In response to American and European pressure on Russia, a new revised agreement was reached in September 2006, under which fuel deliveries to Bushehr were scheduled to start in March 2007 and the plant was due to come on stream in September 2007 after years of delays.[14] In February 2007, the work on the site faltered due to funding shortages, and Atomstroyexport reduced the number of employees working on the site from 3,000 to just 800. During subsequent negotiations, Atomstroyexport even contemplated pulling out of the project. In the end, an agreement was reached, under which the Iranians would compensate for the growing cost of equipment and engineering works once the reactor went live.[1] A top Iranian nuclear official claimed that the Russians were deliberately delaying and politicising the project under European and American pressure.[15][16]
Prior to the contract revision, the price was about a third that of a contemporary reactor, at just over $1 billion, reflecting the year of the original contract and that it was the first post-Soviet nuclear export order. Increased material costs and currency fluctuations had made completion at that price difficult.[10]
According to Moscow Defense Brief, until 2005 Washington exerted considerable diplomatic pressure on Russia to stop the project, as the US administrations viewed it as evidence of Russia’s indirect support for the alleged Iranian nuclear arms program. The United States also tried to persuade other countries to ban their companies from taking part. For example, Ukraine’s Turboatom was to supply a turbine, but cancelled the deal after the US Secretary of State Madeleine Albright‘s visit to Kiev on 6 March 1998. The United States lifted its opposition to the project in 2005, partly due to the deal signed by Moscow and Tehran, under which spent fuel from the plant would be sent back to Russia.[1][10]
Finishing the plant
In 2007, according to Moscow Defense Brief, Russia made a strategic decision to finish the plant,[1] and in December 2007 started to deliver nuclear fuel to the site.[17] On 20 January 2008 a fourth Russian shipment of nuclear fuel arrived. Russia has pledged to sell 85 tons of nuclear fuel to the plant.[18]
In March 2009, the head of Russia’s state nuclear power corporation Rosatom, Sergei Kiriyenko, announced that Russia had completed the construction of the plant. A series of pre-launch tests were conducted after the announcement.[19]
On 22 September 2009, it was reported that the first reactor was 96% complete and final testing would begin in the near future.[20] In early October final testing was started.[21] In January 2010, Kiriyenko announced to the public that the Bushehr reactor would be opening in the near-future, declaring 2010 the “year of Bushehr.”[22]
Bushehr Nuclear Power Plant model.
August 2010 fuel loading
On 13 August 2010, Russia announced that fuel would be loaded into the plant beginning on 21 August, which would mark the beginning of the plant being considered an active nuclear facility. Within six months after the fuel loading, the plant was planned to be fully operational.[23]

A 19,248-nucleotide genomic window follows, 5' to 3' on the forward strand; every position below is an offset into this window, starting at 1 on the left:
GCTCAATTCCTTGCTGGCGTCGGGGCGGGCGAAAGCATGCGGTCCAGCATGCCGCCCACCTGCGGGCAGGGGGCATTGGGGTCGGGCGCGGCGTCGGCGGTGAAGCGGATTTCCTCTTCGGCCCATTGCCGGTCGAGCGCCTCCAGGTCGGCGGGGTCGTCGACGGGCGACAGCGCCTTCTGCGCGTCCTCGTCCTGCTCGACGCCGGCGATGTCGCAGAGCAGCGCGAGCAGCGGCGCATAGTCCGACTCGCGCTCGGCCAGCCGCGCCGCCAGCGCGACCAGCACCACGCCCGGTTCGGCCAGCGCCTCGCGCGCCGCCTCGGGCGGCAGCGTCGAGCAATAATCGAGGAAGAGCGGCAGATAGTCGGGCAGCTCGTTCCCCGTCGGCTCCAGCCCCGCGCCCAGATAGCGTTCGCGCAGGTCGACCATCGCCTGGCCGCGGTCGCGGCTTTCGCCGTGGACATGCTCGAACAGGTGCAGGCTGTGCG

An official launch ceremony was held on 21 August 2010 as Iran began loading the plant with fuel. At the ceremony, Iranian nuclear chief Alki Akbar Salahei said:”Despite all pressure, sanctions and hardships imposed by western nations, we are now witnessing the startup of the largest symbol of Iran’s peaceful nuclear activities.”
Although they have opposed the project in the past, Western governments now stress that they have no objection to the demonstrably peaceful aspects of Iran’s nuclear programmesuch as Bushehr, according to the BBC.[24] Spokesman of the United States State Department, Darby Holladay, stated that the United States believes the reactor is designed to produce civilian nuclear power and does not view it as a proliferation risk.[25]
On 27 November 2010 the head of the Atomic Energy Organization of Iran declared that “All fuel assemblies have been loaded into the core of the reactor” and they were hoping that the facility “will hook up with the national grid in one or two months”.[26]
The plant is to be operated by Russian specialists. Russia also provides the nuclear fuel for the plant, and spent fuel is sent back to Russia.[24] The Bushehr plant will satisfy about 2% of Iran’s projected electricity consumption.[25]

The former head of Pakistan’s Inter-Services Intelligence hailed Iran’s launch as a positive move in the Muslim world, and he also said that an anti-Iran campaigns by the US and Israel stems from Iran’s Islamic status. “Bushehr Nuclear Power Plant is a victory for Iran and indicates that Iranians do their best to achieve their peaceful objectives but the US and Israel are not ready to accept this achievement.”[27]
May 2011 sustained nuclear reaction
In February 2011, Rosatom announced that one of the reactor’s four main cooling pumps, from the original German reactor, had suffered damage. Thoroughly cleaning the reactor of metal particles required the removal of the fuel core, resulting in a startup delay.[28] The reactor achieved a sustained nuclear reaction at 11:12 on 8 May 2011 and ran at a minimum power level for final commissioning tests.[29]
[edit]September 2011 official launch
The plant started adding electricity to the national grid on 3 September 2011, and the official inauguration was held on 12 September.[3] By the inauguration time the plant operated at 40% capacity,[2] while the full projected capacity of the first unit is 1,000 megawatts[3] The opening ceremony was attended by Energy Minister of Russia Sergei Shmatko and head of theRussian Federal Atomic Energy Agency (Rosatom) Sergei Kiriyenko, AEOI DirectorFereydoun Abbasi, Iranian Energy Minister Majid Namjou and a number of Iranian MPs.[3][30]